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A study recently published by researchers at the University of Wisconsin School of Medicine and Public Health found that short-term increases to high-dose of inhaled corticosteroids (ICS) does not effectively prevent asthma flare-ups in children, but does that mean it's time to rip up your child's asthma treatment plan?
"Parents definitely should not change their child's asthma plan without first talking to their doctor," said Daniel Jackson, MD, associate professor of pediatrics at UW.
Jackson, an expert on childhood asthma who led the study, said parents, physicians and asthma treatment guideline committees should take note of the findings because avoiding this ineffective strategy could save families money and mitigate potential side effects — particularly a decline in growth rate seen in children who took high doses of corticosteroids during the study.
"The growth effect that we saw in the study was quite small, but what concerned us is that if the strategy was used more frequently, there would be potential for greater effect," Jackson said.
Know your corticosteroids and how they're used in your child's treatment
Jackson's study examined temporary increases to high-dose ICS among children who already regularly take low doses. ICS, not to be confused with "rescue" medications like albuterol inhalers, are considered "controller" and are taken daily for prevention of asthma symptoms.
Commonly prescribed inhaled corticosteroids include:
budesonide (Pulmicort Flexhaler)
fluticasone (Flovent Diskus, Flovent HFA, Arnuity Ellipta)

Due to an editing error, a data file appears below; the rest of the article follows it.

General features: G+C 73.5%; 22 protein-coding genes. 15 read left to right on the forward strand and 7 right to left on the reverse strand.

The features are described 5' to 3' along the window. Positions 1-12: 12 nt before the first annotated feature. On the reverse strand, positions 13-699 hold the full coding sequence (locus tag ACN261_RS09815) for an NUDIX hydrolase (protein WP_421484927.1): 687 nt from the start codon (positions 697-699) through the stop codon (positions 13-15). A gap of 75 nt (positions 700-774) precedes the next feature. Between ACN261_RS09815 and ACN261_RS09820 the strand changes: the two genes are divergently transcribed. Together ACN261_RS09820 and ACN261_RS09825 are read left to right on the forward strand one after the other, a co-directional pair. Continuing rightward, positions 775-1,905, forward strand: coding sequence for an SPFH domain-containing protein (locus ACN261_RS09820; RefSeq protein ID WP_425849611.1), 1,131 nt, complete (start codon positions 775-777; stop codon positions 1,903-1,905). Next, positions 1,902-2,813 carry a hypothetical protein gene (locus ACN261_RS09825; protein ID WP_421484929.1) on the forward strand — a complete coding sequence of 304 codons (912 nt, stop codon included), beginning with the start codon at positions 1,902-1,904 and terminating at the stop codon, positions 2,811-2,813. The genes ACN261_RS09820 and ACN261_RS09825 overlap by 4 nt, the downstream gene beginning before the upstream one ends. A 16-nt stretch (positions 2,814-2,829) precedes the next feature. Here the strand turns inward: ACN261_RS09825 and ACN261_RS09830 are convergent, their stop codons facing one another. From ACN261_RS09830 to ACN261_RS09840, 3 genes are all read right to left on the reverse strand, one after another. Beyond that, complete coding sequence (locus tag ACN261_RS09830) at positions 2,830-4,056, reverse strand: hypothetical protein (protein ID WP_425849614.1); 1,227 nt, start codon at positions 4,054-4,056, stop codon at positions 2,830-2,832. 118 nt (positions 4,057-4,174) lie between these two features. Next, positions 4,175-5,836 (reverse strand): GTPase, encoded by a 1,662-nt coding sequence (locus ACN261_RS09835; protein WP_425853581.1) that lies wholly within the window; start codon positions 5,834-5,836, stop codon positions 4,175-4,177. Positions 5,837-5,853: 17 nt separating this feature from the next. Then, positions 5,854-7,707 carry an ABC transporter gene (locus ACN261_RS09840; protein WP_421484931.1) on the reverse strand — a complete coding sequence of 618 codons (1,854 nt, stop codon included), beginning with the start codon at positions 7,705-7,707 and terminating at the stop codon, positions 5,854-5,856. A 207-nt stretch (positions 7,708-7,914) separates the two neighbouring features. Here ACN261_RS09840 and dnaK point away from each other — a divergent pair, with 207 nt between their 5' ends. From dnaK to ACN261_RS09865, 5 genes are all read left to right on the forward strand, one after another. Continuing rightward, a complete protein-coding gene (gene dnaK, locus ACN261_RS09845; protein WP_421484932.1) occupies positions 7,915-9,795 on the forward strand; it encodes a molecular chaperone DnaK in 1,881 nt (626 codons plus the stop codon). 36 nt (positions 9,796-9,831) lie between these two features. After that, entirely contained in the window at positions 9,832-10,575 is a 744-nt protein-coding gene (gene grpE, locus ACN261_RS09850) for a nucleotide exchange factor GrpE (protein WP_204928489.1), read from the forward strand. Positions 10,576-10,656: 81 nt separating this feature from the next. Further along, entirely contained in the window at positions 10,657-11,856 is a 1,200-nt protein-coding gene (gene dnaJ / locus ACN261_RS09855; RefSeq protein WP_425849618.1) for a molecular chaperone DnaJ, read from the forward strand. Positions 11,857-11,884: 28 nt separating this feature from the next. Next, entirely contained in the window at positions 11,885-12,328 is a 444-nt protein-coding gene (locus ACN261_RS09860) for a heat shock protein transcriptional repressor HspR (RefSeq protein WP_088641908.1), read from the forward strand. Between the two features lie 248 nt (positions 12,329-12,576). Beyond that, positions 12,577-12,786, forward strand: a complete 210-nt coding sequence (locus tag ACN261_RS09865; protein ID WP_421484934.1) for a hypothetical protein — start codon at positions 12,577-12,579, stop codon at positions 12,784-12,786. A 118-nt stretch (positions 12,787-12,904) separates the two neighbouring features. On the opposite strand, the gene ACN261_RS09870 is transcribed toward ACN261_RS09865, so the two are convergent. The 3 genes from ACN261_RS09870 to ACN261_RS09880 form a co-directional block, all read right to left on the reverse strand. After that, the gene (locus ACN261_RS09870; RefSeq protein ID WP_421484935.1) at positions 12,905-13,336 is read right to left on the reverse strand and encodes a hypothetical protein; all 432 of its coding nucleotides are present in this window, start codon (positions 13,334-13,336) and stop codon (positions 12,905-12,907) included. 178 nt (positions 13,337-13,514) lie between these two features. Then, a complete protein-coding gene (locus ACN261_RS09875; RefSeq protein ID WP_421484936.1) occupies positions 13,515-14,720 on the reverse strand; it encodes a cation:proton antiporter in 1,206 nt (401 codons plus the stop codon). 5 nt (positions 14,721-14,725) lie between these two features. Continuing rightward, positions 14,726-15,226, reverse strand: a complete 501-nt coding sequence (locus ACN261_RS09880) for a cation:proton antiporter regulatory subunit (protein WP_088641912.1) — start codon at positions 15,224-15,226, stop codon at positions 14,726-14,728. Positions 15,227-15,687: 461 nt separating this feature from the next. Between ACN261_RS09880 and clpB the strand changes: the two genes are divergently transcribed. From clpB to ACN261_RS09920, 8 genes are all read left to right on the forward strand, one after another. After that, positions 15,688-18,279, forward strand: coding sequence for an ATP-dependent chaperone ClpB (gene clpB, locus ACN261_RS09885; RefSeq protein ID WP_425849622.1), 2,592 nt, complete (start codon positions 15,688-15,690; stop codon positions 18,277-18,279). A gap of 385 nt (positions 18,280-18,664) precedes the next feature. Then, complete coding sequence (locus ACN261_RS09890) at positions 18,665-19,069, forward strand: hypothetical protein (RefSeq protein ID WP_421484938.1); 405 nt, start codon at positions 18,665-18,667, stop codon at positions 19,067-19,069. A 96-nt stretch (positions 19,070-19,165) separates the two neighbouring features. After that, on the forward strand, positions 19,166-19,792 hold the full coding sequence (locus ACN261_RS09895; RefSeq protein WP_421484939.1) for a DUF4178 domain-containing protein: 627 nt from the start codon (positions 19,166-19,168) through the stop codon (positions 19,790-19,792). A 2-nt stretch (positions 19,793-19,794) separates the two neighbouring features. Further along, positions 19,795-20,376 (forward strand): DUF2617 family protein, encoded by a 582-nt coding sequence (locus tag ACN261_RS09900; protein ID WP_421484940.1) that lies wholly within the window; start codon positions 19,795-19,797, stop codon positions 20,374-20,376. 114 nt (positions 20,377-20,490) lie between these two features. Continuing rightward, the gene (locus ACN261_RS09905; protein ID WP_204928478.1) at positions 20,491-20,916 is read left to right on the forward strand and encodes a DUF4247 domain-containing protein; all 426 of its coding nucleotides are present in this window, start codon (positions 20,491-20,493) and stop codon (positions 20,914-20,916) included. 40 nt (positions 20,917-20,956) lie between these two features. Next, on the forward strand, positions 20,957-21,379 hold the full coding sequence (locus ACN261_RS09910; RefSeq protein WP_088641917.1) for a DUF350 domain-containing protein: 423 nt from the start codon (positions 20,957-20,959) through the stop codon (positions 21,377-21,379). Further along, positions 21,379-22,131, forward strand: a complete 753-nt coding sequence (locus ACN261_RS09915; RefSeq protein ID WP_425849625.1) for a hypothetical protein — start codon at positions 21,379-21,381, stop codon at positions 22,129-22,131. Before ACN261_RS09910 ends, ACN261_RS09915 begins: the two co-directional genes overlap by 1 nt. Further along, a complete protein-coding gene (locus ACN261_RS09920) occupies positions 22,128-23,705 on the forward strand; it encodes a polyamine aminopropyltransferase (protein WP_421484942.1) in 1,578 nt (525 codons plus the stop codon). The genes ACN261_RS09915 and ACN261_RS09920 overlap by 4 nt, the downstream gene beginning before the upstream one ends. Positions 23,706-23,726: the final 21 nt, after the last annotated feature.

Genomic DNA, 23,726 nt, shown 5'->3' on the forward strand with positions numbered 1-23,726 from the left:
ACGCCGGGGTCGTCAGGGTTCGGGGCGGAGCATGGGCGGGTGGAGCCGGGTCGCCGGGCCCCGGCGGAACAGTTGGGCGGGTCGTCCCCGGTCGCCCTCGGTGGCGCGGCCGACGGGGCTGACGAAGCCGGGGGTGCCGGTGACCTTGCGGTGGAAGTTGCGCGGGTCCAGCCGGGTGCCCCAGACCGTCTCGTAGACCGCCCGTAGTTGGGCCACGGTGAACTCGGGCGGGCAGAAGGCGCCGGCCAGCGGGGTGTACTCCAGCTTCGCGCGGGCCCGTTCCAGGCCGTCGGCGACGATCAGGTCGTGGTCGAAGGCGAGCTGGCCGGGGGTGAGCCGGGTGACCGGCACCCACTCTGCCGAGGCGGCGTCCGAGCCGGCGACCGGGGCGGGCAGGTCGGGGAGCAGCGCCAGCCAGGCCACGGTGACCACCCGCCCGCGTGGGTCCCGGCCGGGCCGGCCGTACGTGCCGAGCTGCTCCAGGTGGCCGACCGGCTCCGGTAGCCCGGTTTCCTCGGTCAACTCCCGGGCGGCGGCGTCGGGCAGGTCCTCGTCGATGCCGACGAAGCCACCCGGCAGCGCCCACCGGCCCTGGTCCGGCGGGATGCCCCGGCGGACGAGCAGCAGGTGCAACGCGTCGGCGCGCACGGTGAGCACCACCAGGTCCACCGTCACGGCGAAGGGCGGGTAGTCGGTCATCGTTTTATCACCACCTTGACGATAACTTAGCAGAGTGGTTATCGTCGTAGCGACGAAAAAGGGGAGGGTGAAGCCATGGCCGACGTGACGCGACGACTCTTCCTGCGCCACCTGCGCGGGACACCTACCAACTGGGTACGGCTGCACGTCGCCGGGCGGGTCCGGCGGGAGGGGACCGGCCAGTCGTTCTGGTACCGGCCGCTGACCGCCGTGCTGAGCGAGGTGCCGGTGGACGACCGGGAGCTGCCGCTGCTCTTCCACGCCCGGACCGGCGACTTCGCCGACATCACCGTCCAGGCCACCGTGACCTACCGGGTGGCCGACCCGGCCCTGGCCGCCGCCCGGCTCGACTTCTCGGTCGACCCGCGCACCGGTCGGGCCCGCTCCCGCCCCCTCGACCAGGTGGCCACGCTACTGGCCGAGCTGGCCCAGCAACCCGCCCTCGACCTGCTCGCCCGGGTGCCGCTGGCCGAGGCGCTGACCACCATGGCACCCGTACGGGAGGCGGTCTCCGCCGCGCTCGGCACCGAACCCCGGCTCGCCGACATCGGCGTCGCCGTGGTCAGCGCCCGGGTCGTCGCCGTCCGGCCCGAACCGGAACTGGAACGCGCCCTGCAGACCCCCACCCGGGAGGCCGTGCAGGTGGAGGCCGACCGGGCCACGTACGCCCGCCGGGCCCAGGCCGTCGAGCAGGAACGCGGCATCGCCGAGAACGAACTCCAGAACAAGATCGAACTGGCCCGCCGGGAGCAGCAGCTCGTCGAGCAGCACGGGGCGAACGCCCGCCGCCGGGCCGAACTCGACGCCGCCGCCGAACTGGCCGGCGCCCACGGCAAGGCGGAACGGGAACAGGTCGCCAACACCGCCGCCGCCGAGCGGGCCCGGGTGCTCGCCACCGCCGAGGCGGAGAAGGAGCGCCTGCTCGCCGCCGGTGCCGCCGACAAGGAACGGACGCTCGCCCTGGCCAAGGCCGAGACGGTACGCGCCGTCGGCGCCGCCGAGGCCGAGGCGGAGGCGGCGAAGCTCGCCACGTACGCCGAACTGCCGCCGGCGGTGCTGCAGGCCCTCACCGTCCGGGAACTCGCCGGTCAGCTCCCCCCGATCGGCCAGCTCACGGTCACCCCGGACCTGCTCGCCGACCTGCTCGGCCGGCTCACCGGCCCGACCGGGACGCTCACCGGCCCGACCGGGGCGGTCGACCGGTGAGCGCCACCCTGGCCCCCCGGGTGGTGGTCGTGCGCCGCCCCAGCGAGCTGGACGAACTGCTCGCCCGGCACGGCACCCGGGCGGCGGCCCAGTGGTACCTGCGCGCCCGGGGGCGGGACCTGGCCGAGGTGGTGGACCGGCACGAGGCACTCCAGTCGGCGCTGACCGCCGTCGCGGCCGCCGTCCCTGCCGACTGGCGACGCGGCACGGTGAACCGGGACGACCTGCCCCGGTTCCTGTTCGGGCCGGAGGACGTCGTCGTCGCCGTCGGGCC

During the study, the research team studied 254 children 5 to 11 years of age for nearly a year. All the children were treated with low-dose inhaled corticosteroids regularly (two puffs from an inhaler twice daily) for mild to moderate asthma. At the early signs of asthma flare-up, which some children had several times throughout the year, the researchers continued giving low-dose ICS to half of the children and increased to high-dose ICS (five times the standard dose) in the other half. The higher dosages were given twice daily for seven days during each episode.
Though the children in the high-dose group had 14 percent more exposure to inhaled steroids than the low-dose group, they did not have fewer severe flare-ups. The number of asthma symptoms, the length of time until the first severe flare-up, and the use of albuterol (a drug used as a rescue medication for asthma symptoms) were similar between the two groups.
Jackson says there's one caveat to the study:
"This really focuses on increasing the dose in patients who are already taking an ICS regularly. For people with intermittent asthma, starting a high dose at the early onset of symptoms can be effective," he said.
"Ultimately, it's important for children who have persistent asthma to use a preventative inhaler, but temporarily increasing the dose of that medicine when asthma symptoms start to flare is not an effective strategy."